The Story of Miss Olde Frothingslosh, Marsha Phillips By Dan Majors
Some people go their whole lives without finding their niche, their place in the world, where they belonged.
My aunt belonged on a beer can.
Marsha Phillips, 54, a 300-pound-plus resident of Rochester, died on May 26, 2000. But not before making her mark as Miss Olde Frothingslosh, the woman whose largeness was depicted on a specialty beer produced by Pittsburgh Brewing Co.
In 1968, Marsha was married to my uncle, Ed Majors, and they used to baby-sit my brothers and me sometimes. Marsha, a big girl all her life, also was a go-go dancer, billed as “The Blonde Bomber,” who performed in East End places like The Casbah and Lou’s Lounge.
That is how she came to the attention of the people at Pittsburgh Brewing, who were looking for a grand way to promote their novelty beer, Olde Frothingslosh, billed as “the pale stale ale with the foam on the bottom.” It was really just Iron City beer inside, but we all know that it’s what is outside that counts.
Except in the case of Marsha. What counted with her was what was inside. A wonderful, big-hearted woman with a sense of humor that couldn’t be measured in fluid ounces, Marsha shared a hearty, heady laugh with everyone by donning a bathing suit and posing for pictures that the brewery put on cans, calendars and posters.
She received $800 for what was expected to be a one-time holiday promotion. But the cans were a huge hit, especially with beer can collectors who were quick to embrace the uniqueness — they tell me she was the first real person to appear on a beer can — and the humor.
Each can told a bit of the Miss Olde Frothingslosh story.
“She’s from a small town outside Pittsburgh,” the can declared. “It’s considerably smaller since she left.”
Another can in another color told of her appearance in a parade.
“Only one problem … Miss Frothingslosh’s float … had to detour a few blocks because of the Seventh Street Bridge weight limit.
“But Miss Frothingslosh kept her chins up and waved happily to the surging crowd.”
The beer itself had always been offered to Western Pennsylvania with a chuckle. First produced in the 1950s, Olde Frothingslosh was a splash from the creative juices of disc jockey Rege Cordic of KDKA Radio. The novelty beer was produced every Christmas, and the public drank it up.
My aunt came into the picture in 1968, when the brewery thought of tweaking the promotion with a campaign built around a fictional woman they called “Fatima Yechbergh,” winner of a make-believe beauty contest.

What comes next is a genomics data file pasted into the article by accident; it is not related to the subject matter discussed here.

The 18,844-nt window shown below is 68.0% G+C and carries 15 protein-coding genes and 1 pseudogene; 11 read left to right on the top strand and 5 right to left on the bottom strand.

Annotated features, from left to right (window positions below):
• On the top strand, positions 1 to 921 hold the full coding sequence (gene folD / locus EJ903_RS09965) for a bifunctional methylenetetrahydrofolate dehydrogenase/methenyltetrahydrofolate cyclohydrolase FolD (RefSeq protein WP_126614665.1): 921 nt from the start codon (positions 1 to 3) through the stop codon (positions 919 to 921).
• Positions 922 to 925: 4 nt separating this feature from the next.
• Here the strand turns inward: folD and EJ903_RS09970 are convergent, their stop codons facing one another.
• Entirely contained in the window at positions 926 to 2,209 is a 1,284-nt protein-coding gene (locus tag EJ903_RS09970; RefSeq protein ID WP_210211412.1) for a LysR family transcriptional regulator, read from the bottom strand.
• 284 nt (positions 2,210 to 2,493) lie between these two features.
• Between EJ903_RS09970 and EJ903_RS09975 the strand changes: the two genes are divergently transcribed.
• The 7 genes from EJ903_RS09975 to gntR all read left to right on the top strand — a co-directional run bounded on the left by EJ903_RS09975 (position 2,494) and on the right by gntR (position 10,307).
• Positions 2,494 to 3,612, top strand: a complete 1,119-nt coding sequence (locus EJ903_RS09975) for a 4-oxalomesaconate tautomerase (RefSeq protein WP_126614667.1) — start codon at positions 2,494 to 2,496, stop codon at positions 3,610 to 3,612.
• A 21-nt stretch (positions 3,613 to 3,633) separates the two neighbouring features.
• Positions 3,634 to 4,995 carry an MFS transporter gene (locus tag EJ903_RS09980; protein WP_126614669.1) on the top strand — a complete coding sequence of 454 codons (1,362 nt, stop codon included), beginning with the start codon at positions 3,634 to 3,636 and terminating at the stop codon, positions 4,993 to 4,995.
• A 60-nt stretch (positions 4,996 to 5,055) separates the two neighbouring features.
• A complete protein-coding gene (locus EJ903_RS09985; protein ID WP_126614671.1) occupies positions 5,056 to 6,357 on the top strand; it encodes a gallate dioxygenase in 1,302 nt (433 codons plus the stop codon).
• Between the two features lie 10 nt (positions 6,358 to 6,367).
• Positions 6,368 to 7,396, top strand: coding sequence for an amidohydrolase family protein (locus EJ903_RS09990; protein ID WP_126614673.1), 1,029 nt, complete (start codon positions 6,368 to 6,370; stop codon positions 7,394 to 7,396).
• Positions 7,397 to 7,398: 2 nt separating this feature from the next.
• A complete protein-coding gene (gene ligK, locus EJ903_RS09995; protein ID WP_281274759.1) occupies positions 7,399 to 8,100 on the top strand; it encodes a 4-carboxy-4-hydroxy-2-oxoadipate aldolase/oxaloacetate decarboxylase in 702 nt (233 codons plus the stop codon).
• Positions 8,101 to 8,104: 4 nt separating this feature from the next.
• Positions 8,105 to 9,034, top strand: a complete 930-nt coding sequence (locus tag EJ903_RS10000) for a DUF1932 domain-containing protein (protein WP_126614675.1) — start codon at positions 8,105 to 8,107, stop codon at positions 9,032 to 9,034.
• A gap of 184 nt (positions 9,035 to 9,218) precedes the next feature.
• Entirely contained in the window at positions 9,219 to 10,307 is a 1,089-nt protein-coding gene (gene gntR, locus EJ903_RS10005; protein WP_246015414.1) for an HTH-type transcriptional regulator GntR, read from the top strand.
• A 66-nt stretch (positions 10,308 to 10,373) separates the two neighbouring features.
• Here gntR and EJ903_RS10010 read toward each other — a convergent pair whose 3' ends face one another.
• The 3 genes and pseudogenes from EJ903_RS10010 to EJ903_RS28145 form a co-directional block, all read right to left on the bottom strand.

My aunt was Fatima Yechbergh — and all the guys loved her. Especially the beer can collectors.
Unbeknownst to many of us, there is a dedicated segment of society that holds beer cans close to its heart. For members of the Beer Can Collectors of America, their passion doesn’t end once they’ve drained the last drop from a can.
Will Hartlep of Mt. Lebanon, is a past president and charter member of the Olde Frothingslosh chapter of the BCCA, founded in 1973. The chapter has 128 members and is one of a hundred across the United States. Hartlep recalled how the original brown Miss Olde Frothingslosh cans were “a hot item” when they debuted.
“We used to run ads in trade magazines, offering to trade those cans for original cone-top beer cans, and we’d get responses from all across the country,” he said.
The response was enough for Pittsburgh Brewing to continue reissuing the cans every year. They would usually send Marsha a complimentary case of beer — which she never drank — but for the most part, her contribution by then seemed complete.
She and my uncle divorced and she went to work as a cashier at the Conway railroad yards. She also did time as a plus-size clothing model, a wig model, a real estate agent and a designer of floral arrangements. In 1979, she married Norman Phillips, but she always maintained a friendship with her ex-husband. In fact, she maintained lasting friendships with everyone she met.
In 1976, Marsha was the guest of honor at the BCCA’s national bicentennial convention in Philadelphia. Hartlep said she was “the hit of the party. Everyone wanted to meet her. They stood in line for hours to get her to autograph their cans.”
Phillips recounted how the crush of the beer can collectors became so intense that the convention had to provide security for Marsha, “big burly bodyguards” just to protect her.
Like most everything about life, Marsha laughed about it.
Later, in the early ’80s, Pittsburgh Brewing Co. decided to update the promotion. They paid Marsha another $1,000 and had another photo shoot, this time in color. Marsha also agreed to three personal appearances, including one at Station Square. People — admittedly, most of them beer can collectors — turned out in adoring droves.
“All beer can collectors would instantly recognize her,” Hartlep said. “I’m not so sure the average person on the street would.”
But Marsha was happy with that.
In the ’90s, Marsha’s health began to decline. She suffered from heart disease, diabetes and post-polio syndrome. She was bed-ridden for a time and had to have kidney dialysis for the last couple years of her life. But she continued to be upbeat and called and corresponded with her friends, family and fans. “She had the most beautiful handwriting,” Phillips said. “People loved getting notes from her.”
“She was absolutely delightful,” Hartlep said. “There was a beautiful girl inside that big woman.”
And the cans remain popular. Hartlep said that while few collectors might have the complete set of Olde Frothingslosh cans, “most people who collect have at least a few.” So a piece of my aunt — an important piece — can be kept by everyone.
For Brewing fun fact, trivia, movies and more, Click Here.